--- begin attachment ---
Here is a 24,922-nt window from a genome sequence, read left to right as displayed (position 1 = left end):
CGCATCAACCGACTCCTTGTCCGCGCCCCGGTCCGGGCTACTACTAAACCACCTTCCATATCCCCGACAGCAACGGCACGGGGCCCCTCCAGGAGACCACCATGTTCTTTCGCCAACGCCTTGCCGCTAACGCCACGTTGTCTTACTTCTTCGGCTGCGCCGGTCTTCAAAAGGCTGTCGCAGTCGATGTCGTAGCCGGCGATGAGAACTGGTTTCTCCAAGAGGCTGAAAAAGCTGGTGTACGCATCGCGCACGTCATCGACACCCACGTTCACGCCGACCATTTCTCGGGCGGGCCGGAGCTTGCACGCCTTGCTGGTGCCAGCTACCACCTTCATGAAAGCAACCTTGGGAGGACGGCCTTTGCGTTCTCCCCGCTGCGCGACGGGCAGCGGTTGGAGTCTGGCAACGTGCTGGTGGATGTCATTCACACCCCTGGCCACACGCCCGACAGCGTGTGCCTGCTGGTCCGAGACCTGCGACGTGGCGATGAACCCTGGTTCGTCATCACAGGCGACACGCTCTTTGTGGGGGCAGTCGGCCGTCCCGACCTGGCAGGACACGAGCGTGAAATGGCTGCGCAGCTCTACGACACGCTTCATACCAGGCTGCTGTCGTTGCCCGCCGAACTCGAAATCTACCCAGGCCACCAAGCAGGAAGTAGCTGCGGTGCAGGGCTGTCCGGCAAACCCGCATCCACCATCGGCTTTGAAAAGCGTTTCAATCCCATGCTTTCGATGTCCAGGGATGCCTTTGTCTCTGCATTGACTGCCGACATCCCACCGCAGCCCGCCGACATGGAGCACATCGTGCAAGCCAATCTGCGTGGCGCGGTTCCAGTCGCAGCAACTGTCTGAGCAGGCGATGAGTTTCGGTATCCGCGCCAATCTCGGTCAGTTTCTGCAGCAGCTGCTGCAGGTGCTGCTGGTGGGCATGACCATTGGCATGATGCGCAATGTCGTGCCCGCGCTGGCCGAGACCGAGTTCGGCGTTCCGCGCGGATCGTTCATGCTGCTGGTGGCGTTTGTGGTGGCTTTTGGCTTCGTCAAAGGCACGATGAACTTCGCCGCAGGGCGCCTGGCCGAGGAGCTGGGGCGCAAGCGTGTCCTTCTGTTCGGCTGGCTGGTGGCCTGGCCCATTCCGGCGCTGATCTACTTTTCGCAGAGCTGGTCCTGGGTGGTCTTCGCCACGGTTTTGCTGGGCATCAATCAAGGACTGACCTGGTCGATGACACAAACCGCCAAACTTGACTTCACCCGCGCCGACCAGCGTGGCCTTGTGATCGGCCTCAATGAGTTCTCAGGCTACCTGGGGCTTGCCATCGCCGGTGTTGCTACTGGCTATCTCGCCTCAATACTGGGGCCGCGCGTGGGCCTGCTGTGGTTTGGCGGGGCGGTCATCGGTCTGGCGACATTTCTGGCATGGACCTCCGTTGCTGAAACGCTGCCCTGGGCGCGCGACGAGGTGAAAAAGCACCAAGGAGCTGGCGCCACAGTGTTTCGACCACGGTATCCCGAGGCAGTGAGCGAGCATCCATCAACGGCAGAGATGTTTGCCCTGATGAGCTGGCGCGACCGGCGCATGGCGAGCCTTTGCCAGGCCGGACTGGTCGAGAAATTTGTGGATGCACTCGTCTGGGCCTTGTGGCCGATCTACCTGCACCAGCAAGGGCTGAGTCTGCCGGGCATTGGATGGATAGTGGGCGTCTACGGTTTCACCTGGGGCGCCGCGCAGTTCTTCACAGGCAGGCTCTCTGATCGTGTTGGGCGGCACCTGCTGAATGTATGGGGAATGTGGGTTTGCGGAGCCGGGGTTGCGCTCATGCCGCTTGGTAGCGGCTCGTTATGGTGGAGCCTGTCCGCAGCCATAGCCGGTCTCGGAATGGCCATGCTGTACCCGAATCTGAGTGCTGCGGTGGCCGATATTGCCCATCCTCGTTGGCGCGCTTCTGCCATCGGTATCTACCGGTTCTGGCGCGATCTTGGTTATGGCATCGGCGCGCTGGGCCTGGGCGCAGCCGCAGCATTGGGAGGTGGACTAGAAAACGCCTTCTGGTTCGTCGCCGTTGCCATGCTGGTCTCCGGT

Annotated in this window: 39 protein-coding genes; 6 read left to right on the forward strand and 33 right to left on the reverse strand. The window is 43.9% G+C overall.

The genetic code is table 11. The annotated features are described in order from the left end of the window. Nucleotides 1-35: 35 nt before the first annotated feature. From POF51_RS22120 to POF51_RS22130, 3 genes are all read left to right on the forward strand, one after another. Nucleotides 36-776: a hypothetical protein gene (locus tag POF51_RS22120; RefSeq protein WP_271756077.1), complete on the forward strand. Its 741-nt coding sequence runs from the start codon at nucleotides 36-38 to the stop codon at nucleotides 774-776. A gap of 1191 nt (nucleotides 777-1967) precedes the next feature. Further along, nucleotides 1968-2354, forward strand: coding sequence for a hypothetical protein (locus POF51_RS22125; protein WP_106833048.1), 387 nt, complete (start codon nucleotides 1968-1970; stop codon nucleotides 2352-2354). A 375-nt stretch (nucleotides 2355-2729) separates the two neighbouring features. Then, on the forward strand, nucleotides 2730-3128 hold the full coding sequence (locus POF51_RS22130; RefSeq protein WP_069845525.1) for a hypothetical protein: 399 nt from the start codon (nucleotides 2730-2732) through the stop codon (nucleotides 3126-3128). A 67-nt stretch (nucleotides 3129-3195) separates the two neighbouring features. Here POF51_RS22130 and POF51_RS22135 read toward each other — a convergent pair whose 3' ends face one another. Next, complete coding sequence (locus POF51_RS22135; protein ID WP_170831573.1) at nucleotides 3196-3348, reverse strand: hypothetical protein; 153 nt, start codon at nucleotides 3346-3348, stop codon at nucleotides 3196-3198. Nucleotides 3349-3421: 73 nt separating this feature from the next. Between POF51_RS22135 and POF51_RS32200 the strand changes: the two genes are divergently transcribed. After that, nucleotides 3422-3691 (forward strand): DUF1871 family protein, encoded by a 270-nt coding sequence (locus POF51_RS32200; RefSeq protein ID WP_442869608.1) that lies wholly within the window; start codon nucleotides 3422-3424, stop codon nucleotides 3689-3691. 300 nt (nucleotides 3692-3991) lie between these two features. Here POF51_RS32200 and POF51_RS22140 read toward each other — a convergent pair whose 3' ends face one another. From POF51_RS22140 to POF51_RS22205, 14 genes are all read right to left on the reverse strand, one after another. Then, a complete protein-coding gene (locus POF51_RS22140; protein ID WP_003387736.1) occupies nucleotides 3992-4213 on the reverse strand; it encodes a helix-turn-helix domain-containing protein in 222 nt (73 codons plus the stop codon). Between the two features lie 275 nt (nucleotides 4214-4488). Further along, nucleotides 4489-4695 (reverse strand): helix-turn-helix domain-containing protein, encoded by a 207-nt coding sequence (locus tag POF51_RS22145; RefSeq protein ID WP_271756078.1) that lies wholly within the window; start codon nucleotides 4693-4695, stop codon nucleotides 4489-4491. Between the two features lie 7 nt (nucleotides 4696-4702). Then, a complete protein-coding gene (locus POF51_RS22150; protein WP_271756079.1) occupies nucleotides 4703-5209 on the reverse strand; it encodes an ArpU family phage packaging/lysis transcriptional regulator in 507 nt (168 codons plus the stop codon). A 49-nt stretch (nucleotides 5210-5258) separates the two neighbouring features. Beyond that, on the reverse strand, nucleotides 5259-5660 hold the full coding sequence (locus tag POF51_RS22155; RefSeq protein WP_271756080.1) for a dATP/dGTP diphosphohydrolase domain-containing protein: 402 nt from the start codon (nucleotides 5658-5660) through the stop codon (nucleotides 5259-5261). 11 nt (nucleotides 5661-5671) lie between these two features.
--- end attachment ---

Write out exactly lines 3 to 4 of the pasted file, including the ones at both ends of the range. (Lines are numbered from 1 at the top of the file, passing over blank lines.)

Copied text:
Annotated in this window: 39 protein-coding genes; 6 read left to right on the forward strand and 33 right to left on the reverse strand. The window is 43.9% G+C overall.

The genetic code is table 11. The annotated features are described in order from the left end of the window. Nucleotides 1-35: 35 nt before the first annotated feature. From POF51_RS22120 to POF51_RS22130, 3 genes are all read left to right on the forward strand, one after another. Nucleotides 36-776: a hypothetical protein gene (locus tag POF51_RS22120; RefSeq protein WP_271756077.1), complete on the forward strand. Its 741-nt coding sequence runs from the start codon at nucleotides 36-38 to the stop codon at nucleotides 774-776. A gap of 1191 nt (nucleotides 777-1967) precedes the next feature. Further along, nucleotides 1968-2354, forward strand: coding sequence for a hypothetical protein (locus POF51_RS22125; protein WP_106833048.1), 387 nt, complete (start codon nucleotides 1968-1970; stop codon nucleotides 2352-2354). A 375-nt stretch (nucleotides 2355-2729) separates the two neighbouring features. Then, on the forward strand, nucleotides 2730-3128 hold the full coding sequence (locus POF51_RS22130; RefSeq protein WP_069845525.1) for a hypothetical protein: 399 nt from the start codon (nucleotides 2730-2732) through the stop codon (nucleotides 3126-3128). A 67-nt stretch (nucleotides 3129-3195) separates the two neighbouring features. Here POF51_RS22130 and POF51_RS22135 read toward each other — a convergent pair whose 3' ends face one another. Next, complete coding sequence (locus POF51_RS22135; protein ID WP_170831573.1) at nucleotides 3196-3348, reverse strand: hypothetical protein; 153 nt, start codon at nucleotides 3346-3348, stop codon at nucleotides 3196-3198. Nucleotides 3349-3421: 73 nt separating this feature from the next. Between POF51_RS22135 and POF51_RS32200 the strand changes: the two genes are divergently transcribed. After that, nucleotides 3422-3691 (forward strand): DUF1871 family protein, encoded by a 270-nt coding sequence (locus POF51_RS32200; RefSeq protein ID WP_442869608.1) that lies wholly within the window; start codon nucleotides 3422-3424, stop codon nucleotides 3689-3691. 300 nt (nucleotides 3692-3991) lie between these two features. Here POF51_RS32200 and POF51_RS22140 read toward each other — a convergent pair whose 3' ends face one another. From POF51_RS22140 to POF51_RS22205, 14 genes are all read right to left on the reverse strand, one after another. Then, a complete protein-coding gene (locus POF51_RS22140; protein ID WP_003387736.1) occupies nucleotides 3992-4213 on the reverse strand; it encodes a helix-turn-helix domain-containing protein in 222 nt (73 codons plus the stop codon). Between the two features lie 275 nt (nucleotides 4214-4488). Further along, nucleotides 4489-4695 (reverse strand): helix-turn-helix domain-containing protein, encoded by a 207-nt coding sequence (locus tag POF51_RS22145; RefSeq protein ID WP_271756078.1) that lies wholly within the window; start codon nucleotides 4693-4695, stop codon nucleotides 4489-4491. Between the two features lie 7 nt (nucleotides 4696-4702). Then, a complete protein-coding gene (locus POF51_RS22150; protein WP_271756079.1) occupies nucleotides 4703-5209 on the reverse strand; it encodes an ArpU family phage packaging/lysis transcriptional regulator in 507 nt (168 codons plus the stop codon). A 49-nt stretch (nucleotides 5210-5258) separates the two neighbouring features. Beyond that, on the reverse strand, nucleotides 5259-5660 hold the full coding sequence (locus tag POF51_RS22155; RefSeq protein WP_271756080.1) for a dATP/dGTP diphosphohydrolase domain-containing protein: 402 nt from the start codon (nucleotides 5658-5660) through the stop codon (nucleotides 5259-5261). 11 nt (nucleotides 5661-5671) lie between these two features.